Small Business Network Design & Security

Posted on 2011-04-18
Last Modified: 2012-06-27
I'm setting up a network for a small business and would really appreciate any suggestions on how to do this in a secure and scalable way.

physical hardware:
(haven't bought any hardware yet, want to make sure they are good scalable choices)

Astaro Security Gateway 220 (firewall, proxy, ids/ips, remote access...)
Astaro AP10 Wireless AP (Add-on for ASG 220)
ESX Server1 (Main) Dell R710 -48GB RAM  -2 QuadCore Xeon Processors -6 HDDs Raid 5
ESX Server2 (Backup/Update Appliances) Dell T610 -20GB RAM  -2 QuadCore Xeon Processors -6 HDDs Raid 5
Rackable Cisco Router w/ACLs (need hardware recommendations)
Cisco Switch SR224G
Thin Clients (need hardware recommendations)
Dell Precision T3500 (x2)

Required Software:

SAS Statistical Software
MS Office
Revision Control/Digital Signature Software

Other Info:

Web Hosting/Email with Hosting Company (suggestions welcomed)
Secured Network Backup Hosting (to alleviate compliance requirements--suggestions welcomed)

I'm unsure about the best & most secure way to configure the pNICs, vSwitches, and VLANs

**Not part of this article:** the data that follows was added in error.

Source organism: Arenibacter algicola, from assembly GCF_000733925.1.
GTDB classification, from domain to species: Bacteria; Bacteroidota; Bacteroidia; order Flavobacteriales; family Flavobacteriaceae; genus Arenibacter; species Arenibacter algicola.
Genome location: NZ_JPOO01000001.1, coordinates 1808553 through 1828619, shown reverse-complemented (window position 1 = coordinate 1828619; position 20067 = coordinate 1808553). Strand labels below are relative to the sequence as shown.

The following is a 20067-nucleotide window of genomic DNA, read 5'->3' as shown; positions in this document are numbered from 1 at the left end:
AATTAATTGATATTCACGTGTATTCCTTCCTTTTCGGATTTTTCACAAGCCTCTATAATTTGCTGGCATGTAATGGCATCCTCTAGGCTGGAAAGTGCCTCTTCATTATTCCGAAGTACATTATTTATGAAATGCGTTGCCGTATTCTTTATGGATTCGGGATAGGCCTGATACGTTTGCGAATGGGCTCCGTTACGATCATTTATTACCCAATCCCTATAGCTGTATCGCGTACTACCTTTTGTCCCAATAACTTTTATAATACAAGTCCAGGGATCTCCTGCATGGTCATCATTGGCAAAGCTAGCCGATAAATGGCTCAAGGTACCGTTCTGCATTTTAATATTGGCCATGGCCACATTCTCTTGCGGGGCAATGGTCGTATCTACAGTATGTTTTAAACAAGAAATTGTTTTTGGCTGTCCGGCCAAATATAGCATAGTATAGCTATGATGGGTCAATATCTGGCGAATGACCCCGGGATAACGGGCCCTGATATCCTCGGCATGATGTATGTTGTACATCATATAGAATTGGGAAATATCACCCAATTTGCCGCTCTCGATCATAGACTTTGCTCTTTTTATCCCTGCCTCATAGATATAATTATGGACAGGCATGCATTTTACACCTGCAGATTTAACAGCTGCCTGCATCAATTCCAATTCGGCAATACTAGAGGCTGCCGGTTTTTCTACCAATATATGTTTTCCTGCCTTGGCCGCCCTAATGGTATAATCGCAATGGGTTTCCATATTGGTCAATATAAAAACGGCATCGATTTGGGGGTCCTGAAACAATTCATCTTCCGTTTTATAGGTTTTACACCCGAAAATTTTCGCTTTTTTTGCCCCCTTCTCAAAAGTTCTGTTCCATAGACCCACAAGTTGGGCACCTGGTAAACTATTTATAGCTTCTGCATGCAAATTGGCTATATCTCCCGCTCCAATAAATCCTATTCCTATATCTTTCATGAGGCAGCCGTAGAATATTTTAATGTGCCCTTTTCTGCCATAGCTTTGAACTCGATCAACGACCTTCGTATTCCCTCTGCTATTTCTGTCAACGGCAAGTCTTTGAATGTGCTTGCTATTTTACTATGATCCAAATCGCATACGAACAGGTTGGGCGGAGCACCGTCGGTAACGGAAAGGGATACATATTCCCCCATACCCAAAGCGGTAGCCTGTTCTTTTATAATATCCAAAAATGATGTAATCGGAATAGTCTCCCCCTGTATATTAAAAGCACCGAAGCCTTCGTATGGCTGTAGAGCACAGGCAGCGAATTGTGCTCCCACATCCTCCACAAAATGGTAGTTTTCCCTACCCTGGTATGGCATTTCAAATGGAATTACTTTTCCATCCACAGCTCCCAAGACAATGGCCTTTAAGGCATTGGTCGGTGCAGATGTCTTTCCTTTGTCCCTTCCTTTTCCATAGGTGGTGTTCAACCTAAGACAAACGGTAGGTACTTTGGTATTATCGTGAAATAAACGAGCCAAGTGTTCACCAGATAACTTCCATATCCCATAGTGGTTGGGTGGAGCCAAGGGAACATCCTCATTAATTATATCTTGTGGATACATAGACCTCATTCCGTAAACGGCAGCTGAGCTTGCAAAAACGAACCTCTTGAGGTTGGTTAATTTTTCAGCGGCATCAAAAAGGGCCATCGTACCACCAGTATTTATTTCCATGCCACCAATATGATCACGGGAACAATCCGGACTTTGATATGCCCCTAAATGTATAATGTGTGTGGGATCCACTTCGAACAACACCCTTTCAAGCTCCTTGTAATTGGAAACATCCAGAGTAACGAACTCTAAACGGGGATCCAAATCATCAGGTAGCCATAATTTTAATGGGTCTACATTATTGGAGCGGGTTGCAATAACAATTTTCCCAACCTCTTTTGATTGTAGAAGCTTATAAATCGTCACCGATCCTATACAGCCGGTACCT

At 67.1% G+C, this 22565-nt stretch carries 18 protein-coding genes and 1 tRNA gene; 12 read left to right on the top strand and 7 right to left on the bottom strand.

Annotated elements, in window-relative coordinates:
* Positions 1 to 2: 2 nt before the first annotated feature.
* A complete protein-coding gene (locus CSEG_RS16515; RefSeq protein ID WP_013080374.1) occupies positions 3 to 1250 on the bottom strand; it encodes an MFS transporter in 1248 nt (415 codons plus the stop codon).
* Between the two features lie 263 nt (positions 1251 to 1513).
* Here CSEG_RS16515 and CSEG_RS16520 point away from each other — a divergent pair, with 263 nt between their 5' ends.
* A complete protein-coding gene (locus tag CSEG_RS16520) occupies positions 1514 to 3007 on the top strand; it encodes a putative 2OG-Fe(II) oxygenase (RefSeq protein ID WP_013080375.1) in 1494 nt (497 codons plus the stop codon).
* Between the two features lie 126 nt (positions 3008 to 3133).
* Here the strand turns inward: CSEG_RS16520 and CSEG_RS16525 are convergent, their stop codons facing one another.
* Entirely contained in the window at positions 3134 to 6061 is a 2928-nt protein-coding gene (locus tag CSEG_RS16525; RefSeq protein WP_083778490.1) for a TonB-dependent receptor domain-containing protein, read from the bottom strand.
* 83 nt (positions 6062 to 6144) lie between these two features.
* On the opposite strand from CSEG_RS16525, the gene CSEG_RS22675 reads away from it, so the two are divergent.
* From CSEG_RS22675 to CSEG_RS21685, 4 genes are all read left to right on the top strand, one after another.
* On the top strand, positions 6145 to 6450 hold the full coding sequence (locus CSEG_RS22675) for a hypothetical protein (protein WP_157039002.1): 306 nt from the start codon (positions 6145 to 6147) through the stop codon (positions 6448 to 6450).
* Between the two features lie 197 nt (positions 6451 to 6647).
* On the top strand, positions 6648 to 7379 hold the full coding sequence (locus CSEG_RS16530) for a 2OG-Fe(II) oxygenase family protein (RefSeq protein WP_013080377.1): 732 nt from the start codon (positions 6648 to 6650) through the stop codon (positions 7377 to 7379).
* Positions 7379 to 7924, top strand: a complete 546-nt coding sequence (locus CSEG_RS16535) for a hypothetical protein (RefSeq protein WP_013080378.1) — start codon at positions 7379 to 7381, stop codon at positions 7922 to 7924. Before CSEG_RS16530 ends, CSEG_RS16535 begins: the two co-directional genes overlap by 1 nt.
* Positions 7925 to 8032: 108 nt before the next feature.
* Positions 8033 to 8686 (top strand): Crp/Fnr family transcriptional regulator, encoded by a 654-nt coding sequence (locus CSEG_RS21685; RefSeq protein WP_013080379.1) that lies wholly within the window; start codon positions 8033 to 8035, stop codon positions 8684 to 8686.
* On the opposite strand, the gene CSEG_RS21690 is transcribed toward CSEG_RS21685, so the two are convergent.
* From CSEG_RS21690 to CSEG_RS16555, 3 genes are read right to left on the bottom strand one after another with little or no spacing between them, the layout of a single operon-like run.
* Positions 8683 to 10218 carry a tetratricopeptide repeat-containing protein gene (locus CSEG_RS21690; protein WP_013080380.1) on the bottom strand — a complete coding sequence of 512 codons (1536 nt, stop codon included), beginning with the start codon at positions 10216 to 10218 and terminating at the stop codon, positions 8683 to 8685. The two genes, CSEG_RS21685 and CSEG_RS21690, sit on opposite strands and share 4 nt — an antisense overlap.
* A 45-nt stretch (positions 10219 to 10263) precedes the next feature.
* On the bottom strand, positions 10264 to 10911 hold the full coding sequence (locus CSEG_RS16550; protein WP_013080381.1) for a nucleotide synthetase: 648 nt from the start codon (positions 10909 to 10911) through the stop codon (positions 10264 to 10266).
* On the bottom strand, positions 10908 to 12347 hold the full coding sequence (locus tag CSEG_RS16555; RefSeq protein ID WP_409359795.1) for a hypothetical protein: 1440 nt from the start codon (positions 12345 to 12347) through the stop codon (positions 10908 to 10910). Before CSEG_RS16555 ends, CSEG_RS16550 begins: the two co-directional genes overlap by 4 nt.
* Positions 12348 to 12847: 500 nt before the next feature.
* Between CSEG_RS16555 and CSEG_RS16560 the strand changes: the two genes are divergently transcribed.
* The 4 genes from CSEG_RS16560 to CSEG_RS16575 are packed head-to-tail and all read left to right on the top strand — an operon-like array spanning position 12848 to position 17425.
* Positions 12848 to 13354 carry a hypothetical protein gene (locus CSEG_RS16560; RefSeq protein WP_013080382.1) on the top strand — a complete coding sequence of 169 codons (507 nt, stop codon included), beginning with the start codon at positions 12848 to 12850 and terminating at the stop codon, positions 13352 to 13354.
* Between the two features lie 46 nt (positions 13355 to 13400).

Draft -Suggestions Greatly Appreciated
I would be very grateful for any suggestions/recommendations on how to do this in a secure scalable way. Thank you in advance for your help.

Question by:-DK
    LVL 116

    Expert Comment

    by:Andrew Hancock (VMware vExpert / EE MVE)
    What quickly I notice, no SAN (shared storage), for resilience, availability and scalability!
    LVL 116

    Expert Comment

    by:Andrew Hancock (VMware vExpert / EE MVE)
    email hosting - have a look at Microsoft BPOS

    Thin Client hardware - Wyse.
    LVL 17

    Expert Comment

    Web hosting - rackspace
    Office 365 instead of office

    Author Comment

    RE: hanccocka
    Good Catch, Thank You!
    Would a separate partition/LUN on ESX Server1 be sufficient for Shared Storage ?
    (e.g. LUN1-VMs, LUN2-SharedStorage --both 3disks each/raid 5)
    Or do you recommend an actual physically separate SAN?

    ESX Server2 will be doing VM Backups & Updates and will have a LUN for NAS

     I'm trying to keep cost down and don't think we need VMotion as we will be doing daily remote backups?

    Microsoft BPOS looks great and having SharePoint would definitely be nice!

    Thank you!

    RE: sgsm81
    Rackspace looks good since I won't need the extras provided by HostGator, Office 365 looks interesting, I need to check the system requirements for the SAS statistical software to make sure it's supported.

    Thank you!

    For the physical NIC connections on the ESX servers, does that look okay?
    Is the ESX#1 vSwitch with pNIC3 okay? Is ESX#2 vSwitch with pNIC1 look okay?

    Any recommendations for VLANs & security,  should I use them?
    LVL 116

    Accepted Solution

    Well, do you get a SAN or don't you. A lot of your budget will end up being spent on VMware ESX licenses, do you intend to purchase vSphere vCenter to manage the two ESX servers?